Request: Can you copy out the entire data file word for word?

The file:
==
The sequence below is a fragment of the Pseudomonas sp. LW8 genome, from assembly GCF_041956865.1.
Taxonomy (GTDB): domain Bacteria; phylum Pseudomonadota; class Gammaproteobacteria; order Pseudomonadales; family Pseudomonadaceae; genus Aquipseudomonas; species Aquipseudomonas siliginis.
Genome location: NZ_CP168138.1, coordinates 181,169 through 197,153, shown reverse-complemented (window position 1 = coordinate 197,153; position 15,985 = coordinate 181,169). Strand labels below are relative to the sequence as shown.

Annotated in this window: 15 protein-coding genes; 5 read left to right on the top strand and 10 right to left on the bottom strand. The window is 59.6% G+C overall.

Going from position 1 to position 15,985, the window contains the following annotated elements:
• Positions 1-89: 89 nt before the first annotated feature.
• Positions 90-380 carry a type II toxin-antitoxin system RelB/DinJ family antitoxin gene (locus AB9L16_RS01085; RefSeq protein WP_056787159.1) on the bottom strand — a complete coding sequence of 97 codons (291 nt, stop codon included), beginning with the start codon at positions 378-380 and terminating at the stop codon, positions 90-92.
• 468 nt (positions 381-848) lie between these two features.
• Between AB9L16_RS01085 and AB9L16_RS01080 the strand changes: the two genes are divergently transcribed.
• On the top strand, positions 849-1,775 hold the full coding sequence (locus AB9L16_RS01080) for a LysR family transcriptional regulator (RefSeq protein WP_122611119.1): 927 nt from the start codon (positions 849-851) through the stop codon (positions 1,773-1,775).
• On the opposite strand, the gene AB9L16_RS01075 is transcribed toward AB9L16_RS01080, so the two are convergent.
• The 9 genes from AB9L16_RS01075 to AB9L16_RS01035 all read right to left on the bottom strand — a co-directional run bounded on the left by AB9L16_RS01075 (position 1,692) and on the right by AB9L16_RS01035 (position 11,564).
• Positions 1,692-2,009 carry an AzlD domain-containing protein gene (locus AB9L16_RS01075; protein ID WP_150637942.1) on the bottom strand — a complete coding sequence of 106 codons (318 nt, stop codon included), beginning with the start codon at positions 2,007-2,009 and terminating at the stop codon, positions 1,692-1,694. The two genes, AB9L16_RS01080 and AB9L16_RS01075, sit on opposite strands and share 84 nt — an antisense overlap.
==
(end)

The sequence below is a fragment of the Pseudomonas sp. LW8 genome, from assembly GCF_041956865.1.
Taxonomy (GTDB): domain Bacteria; phylum Pseudomonadota; class Gammaproteobacteria; order Pseudomonadales; family Pseudomonadaceae; genus Aquipseudomonas; species Aquipseudomonas siliginis.
Genome location: NZ_CP168138.1, coordinates 181,169 through 197,153, shown reverse-complemented (window position 1 = coordinate 197,153; position 15,985 = coordinate 181,169). Strand labels below are relative to the sequence as shown.

Annotated in this window: 15 protein-coding genes; 5 read left to right on the top strand and 10 right to left on the bottom strand. The window is 59.6% G+C overall.

Going from position 1 to position 15,985, the window contains the following annotated elements:
• Positions 1-89: 89 nt before the first annotated feature.
• Positions 90-380 carry a type II toxin-antitoxin system RelB/DinJ family antitoxin gene (locus AB9L16_RS01085; RefSeq protein WP_056787159.1) on the bottom strand — a complete coding sequence of 97 codons (291 nt, stop codon included), beginning with the start codon at positions 378-380 and terminating at the stop codon, positions 90-92.
• 468 nt (positions 381-848) lie between these two features.
• Between AB9L16_RS01085 and AB9L16_RS01080 the strand changes: the two genes are divergently transcribed.
• On the top strand, positions 849-1,775 hold the full coding sequence (locus AB9L16_RS01080) for a LysR family transcriptional regulator (RefSeq protein WP_122611119.1): 927 nt from the start codon (positions 849-851) through the stop codon (positions 1,773-1,775).
• On the opposite strand, the gene AB9L16_RS01075 is transcribed toward AB9L16_RS01080, so the two are convergent.
• The 9 genes from AB9L16_RS01075 to AB9L16_RS01035 all read right to left on the bottom strand — a co-directional run bounded on the left by AB9L16_RS01075 (position 1,692) and on the right by AB9L16_RS01035 (position 11,564).
• Positions 1,692-2,009 carry an AzlD domain-containing protein gene (locus AB9L16_RS01075; protein ID WP_150637942.1) on the bottom strand — a complete coding sequence of 106 codons (318 nt, stop codon included), beginning with the start codon at positions 2,007-2,009 and terminating at the stop codon, positions 1,692-1,694. The two genes, AB9L16_RS01080 and AB9L16_RS01075, sit on opposite strands and share 84 nt — an antisense overlap.